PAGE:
Somali officials say about 1,000 Somali forces and African peacekeepers have retaken the southern port of Barawe, the last major port held by Islamist al-Shabab fighters.
The key port, located 240 kilometers south of the capital, Mogadishu, had been held by al-Shabab since 2008. The insurgents controlled the port to export $25 million worth of charcoal a year to Persian Gulf countries, which they used to fund their fight against the internationally backed government.
Somali military official Abdi Mire said Sunday government forces are "in full control" of Barawe. Authorities said the al-Shabab militiamen fled by land and sea as the government troops approached the city.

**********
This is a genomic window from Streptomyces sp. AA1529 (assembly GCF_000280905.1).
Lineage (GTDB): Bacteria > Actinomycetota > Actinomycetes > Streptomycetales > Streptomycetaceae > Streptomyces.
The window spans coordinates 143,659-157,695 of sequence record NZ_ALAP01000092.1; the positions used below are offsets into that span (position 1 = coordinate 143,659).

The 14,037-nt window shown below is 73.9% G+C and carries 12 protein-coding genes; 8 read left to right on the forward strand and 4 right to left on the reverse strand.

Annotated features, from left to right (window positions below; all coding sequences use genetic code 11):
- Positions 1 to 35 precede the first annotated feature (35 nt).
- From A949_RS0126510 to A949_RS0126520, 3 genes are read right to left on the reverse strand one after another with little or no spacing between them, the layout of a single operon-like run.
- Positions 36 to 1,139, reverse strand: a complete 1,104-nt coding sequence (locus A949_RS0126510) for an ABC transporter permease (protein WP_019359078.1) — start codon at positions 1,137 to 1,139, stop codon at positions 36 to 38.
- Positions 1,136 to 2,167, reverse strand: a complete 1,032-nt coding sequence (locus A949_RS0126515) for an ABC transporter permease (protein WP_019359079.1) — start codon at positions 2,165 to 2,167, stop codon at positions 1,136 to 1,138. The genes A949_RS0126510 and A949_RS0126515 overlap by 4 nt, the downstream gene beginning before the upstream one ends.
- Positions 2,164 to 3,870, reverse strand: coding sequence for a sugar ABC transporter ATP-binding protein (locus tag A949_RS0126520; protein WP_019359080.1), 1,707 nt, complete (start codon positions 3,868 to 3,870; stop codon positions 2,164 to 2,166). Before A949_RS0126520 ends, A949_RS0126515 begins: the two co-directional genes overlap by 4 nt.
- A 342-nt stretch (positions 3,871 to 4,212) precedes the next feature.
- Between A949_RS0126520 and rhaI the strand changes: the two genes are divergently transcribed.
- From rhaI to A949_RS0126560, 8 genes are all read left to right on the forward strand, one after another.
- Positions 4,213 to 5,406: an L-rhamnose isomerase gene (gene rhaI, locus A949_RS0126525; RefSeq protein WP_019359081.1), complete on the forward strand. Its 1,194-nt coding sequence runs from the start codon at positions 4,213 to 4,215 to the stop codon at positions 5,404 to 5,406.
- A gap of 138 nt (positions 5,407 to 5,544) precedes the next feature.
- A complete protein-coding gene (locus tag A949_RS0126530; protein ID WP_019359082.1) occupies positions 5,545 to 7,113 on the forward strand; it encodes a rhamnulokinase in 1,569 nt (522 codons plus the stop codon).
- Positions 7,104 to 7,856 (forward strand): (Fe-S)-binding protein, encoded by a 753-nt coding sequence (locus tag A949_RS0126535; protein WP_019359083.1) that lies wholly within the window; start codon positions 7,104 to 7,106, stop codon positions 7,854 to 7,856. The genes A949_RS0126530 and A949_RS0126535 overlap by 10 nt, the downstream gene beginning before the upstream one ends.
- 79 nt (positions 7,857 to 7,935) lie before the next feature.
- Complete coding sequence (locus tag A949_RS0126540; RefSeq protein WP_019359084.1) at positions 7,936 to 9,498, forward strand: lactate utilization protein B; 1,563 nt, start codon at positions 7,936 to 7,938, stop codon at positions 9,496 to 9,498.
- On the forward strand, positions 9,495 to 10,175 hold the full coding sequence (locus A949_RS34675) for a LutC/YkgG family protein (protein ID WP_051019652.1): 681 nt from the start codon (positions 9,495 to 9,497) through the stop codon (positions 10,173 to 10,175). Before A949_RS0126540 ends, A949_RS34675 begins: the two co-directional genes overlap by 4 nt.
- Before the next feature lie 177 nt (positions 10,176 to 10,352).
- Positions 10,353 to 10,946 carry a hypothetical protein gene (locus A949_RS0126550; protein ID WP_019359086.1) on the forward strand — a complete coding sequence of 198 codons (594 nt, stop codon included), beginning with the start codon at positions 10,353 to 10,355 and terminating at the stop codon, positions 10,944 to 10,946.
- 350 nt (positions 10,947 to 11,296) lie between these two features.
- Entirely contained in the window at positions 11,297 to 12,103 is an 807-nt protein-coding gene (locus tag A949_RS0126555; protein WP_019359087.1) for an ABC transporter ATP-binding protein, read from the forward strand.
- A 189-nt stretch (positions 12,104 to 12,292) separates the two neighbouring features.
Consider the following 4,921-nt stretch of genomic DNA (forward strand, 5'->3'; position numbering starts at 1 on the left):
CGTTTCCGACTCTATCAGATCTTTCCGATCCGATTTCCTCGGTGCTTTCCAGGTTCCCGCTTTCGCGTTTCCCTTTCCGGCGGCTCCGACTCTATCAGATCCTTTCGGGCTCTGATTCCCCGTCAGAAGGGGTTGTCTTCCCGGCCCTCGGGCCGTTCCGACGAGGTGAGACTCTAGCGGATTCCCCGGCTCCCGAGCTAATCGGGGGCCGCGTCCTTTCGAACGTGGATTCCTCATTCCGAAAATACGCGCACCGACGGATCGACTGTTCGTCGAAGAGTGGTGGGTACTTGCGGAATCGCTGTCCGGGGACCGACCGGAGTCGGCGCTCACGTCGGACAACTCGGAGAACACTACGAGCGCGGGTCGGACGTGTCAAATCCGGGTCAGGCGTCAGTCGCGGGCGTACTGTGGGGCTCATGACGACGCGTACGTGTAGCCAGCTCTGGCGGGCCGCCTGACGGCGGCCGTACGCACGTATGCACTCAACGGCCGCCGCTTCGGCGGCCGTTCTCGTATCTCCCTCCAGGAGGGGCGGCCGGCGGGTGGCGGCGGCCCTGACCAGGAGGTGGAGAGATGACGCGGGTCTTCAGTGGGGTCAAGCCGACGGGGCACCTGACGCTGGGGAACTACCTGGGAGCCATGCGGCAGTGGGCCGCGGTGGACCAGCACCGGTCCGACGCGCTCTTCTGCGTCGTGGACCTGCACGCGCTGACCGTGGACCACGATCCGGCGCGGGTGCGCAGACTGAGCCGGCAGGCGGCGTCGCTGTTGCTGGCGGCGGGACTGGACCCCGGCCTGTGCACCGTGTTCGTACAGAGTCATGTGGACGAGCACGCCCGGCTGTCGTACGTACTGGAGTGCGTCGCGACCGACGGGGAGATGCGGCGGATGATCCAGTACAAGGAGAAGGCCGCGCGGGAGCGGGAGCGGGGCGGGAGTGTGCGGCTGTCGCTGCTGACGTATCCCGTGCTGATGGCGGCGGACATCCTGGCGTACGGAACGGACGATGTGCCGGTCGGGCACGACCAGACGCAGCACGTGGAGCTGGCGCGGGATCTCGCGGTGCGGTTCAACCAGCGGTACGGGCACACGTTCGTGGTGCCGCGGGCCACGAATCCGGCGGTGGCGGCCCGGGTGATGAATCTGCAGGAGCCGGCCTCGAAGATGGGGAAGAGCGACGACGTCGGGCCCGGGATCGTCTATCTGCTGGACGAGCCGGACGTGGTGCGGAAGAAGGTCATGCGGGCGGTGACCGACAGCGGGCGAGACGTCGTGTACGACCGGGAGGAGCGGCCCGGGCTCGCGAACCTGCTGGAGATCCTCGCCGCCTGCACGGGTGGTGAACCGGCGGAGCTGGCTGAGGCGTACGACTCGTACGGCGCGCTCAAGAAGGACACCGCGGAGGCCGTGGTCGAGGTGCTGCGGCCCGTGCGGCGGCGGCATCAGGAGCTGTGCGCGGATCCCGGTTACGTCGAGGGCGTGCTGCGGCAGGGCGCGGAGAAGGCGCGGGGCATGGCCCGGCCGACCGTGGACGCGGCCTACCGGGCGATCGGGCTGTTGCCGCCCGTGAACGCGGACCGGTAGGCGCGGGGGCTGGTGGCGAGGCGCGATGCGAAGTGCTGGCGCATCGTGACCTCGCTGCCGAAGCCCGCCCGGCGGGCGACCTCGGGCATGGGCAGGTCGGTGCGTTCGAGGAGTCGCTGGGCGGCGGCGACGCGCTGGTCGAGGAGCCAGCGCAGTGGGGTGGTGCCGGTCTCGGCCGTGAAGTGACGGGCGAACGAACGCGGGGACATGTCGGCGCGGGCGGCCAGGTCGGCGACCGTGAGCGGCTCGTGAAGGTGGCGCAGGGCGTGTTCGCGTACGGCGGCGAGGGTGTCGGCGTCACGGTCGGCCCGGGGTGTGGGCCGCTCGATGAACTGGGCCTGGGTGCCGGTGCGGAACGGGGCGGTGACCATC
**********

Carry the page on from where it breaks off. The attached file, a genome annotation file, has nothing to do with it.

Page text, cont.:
The loss of Barawe comes just a month after al-Shabab's supreme leader, Ahmed Abdi Godane, was killed in a U.S. drone and aircraft strike.
An al-Shabab commander, Mohamed Abu Abdallah, vowed Saturday that even if the insurgents lost Barawe, they would continue their attacks on Somali troops and the peacekeeping forces drawn from six African Union nations.
While controlling Barawe, al-Shabab applied its strict interpretation of Islamic sharia law, ordering executions, floggings and amputations for various crimes.